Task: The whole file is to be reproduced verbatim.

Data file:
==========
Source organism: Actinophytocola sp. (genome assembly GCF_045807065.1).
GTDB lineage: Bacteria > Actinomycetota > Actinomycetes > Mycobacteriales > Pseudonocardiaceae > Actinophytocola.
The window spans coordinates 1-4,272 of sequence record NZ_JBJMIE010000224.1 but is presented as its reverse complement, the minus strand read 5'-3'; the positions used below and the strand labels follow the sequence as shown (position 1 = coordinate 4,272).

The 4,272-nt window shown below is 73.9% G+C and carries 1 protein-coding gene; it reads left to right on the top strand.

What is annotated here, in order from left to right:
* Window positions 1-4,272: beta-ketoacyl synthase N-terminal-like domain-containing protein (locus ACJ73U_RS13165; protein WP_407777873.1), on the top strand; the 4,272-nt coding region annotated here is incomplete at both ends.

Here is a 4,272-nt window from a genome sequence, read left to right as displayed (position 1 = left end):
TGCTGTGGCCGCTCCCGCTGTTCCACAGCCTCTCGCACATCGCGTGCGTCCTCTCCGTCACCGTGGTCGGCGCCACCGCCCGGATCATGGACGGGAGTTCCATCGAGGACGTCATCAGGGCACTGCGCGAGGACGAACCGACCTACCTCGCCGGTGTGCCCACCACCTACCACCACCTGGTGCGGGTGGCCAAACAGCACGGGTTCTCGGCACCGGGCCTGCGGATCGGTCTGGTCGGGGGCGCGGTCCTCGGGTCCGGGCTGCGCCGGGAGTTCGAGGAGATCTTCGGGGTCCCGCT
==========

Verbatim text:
Source organism: Actinophytocola sp. (genome assembly GCF_045807065.1).
GTDB lineage: Bacteria > Actinomycetota > Actinomycetes > Mycobacteriales > Pseudonocardiaceae > Actinophytocola.
The window spans coordinates 1-4,272 of sequence record NZ_JBJMIE010000224.1 but is presented as its reverse complement, the minus strand read 5'-3'; the positions used below and the strand labels follow the sequence as shown (position 1 = coordinate 4,272).

The 4,272-nt window shown below is 73.9% G+C and carries 1 protein-coding gene; it reads left to right on the top strand.

What is annotated here, in order from left to right:
* Window positions 1-4,272: beta-ketoacyl synthase N-terminal-like domain-containing protein (locus ACJ73U_RS13165; protein WP_407777873.1), on the top strand; the 4,272-nt coding region annotated here is incomplete at both ends.

Here is a 4,272-nt window from a genome sequence, read left to right as displayed (position 1 = left end):
TGCTGTGGCCGCTCCCGCTGTTCCACAGCCTCTCGCACATCGCGTGCGTCCTCTCCGTCACCGTGGTCGGCGCCACCGCCCGGATCATGGACGGGAGTTCCATCGAGGACGTCATCAGGGCACTGCGCGAGGACGAACCGACCTACCTCGCCGGTGTGCCCACCACCTACCACCACCTGGTGCGGGTGGCCAAACAGCACGGGTTCTCGGCACCGGGCCTGCGGATCGGTCTGGTCGGGGGCGCGGTCCTCGGGTCCGGGCTGCGCCGGGAGTTCGAGGAGATCTTCGGGGTCCCGCT